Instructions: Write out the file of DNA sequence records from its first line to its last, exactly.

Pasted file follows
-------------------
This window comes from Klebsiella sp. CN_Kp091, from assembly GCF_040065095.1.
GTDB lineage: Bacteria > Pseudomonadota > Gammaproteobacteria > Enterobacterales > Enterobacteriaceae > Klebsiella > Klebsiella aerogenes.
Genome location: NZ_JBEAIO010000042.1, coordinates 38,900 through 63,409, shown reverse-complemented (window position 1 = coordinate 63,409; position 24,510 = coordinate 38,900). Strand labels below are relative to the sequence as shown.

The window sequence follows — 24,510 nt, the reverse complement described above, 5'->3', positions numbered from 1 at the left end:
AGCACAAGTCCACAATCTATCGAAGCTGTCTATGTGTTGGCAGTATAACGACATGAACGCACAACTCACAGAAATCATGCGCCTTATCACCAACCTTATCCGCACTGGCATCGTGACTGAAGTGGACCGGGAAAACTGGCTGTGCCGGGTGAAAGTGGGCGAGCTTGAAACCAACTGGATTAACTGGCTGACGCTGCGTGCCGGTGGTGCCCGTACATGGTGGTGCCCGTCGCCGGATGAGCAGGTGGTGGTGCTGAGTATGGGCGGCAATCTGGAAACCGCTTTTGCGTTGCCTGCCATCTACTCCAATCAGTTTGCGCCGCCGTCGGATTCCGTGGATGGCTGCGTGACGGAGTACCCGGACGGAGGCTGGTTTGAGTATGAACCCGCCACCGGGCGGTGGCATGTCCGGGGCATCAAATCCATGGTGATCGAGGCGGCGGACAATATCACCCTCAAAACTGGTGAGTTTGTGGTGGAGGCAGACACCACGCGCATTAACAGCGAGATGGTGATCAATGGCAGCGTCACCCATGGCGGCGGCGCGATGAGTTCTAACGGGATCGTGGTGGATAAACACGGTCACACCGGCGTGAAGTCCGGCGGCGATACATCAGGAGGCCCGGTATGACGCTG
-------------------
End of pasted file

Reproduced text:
This window comes from Klebsiella sp. CN_Kp091, from assembly GCF_040065095.1.
GTDB lineage: Bacteria > Pseudomonadota > Gammaproteobacteria > Enterobacterales > Enterobacteriaceae > Klebsiella > Klebsiella aerogenes.
Genome location: NZ_JBEAIO010000042.1, coordinates 38,900 through 63,409, shown reverse-complemented (window position 1 = coordinate 63,409; position 24,510 = coordinate 38,900). Strand labels below are relative to the sequence as shown.

The window sequence follows — 24,510 nt, the reverse complement described above, 5'->3', positions numbered from 1 at the left end:
AGCACAAGTCCACAATCTATCGAAGCTGTCTATGTGTTGGCAGTATAACGACATGAACGCACAACTCACAGAAATCATGCGCCTTATCACCAACCTTATCCGCACTGGCATCGTGACTGAAGTGGACCGGGAAAACTGGCTGTGCCGGGTGAAAGTGGGCGAGCTTGAAACCAACTGGATTAACTGGCTGACGCTGCGTGCCGGTGGTGCCCGTACATGGTGGTGCCCGTCGCCGGATGAGCAGGTGGTGGTGCTGAGTATGGGCGGCAATCTGGAAACCGCTTTTGCGTTGCCTGCCATCTACTCCAATCAGTTTGCGCCGCCGTCGGATTCCGTGGATGGCTGCGTGACGGAGTACCCGGACGGAGGCTGGTTTGAGTATGAACCCGCCACCGGGCGGTGGCATGTCCGGGGCATCAAATCCATGGTGATCGAGGCGGCGGACAATATCACCCTCAAAACTGGTGAGTTTGTGGTGGAGGCAGACACCACGCGCATTAACAGCGAGATGGTGATCAATGGCAGCGTCACCCATGGCGGCGGCGCGATGAGTTCTAACGGGATCGTGGTGGATAAACACGGTCACACCGGCGTGAAGTCCGGCGGCGATACATCAGGAGGCCCGGTATGACGCTG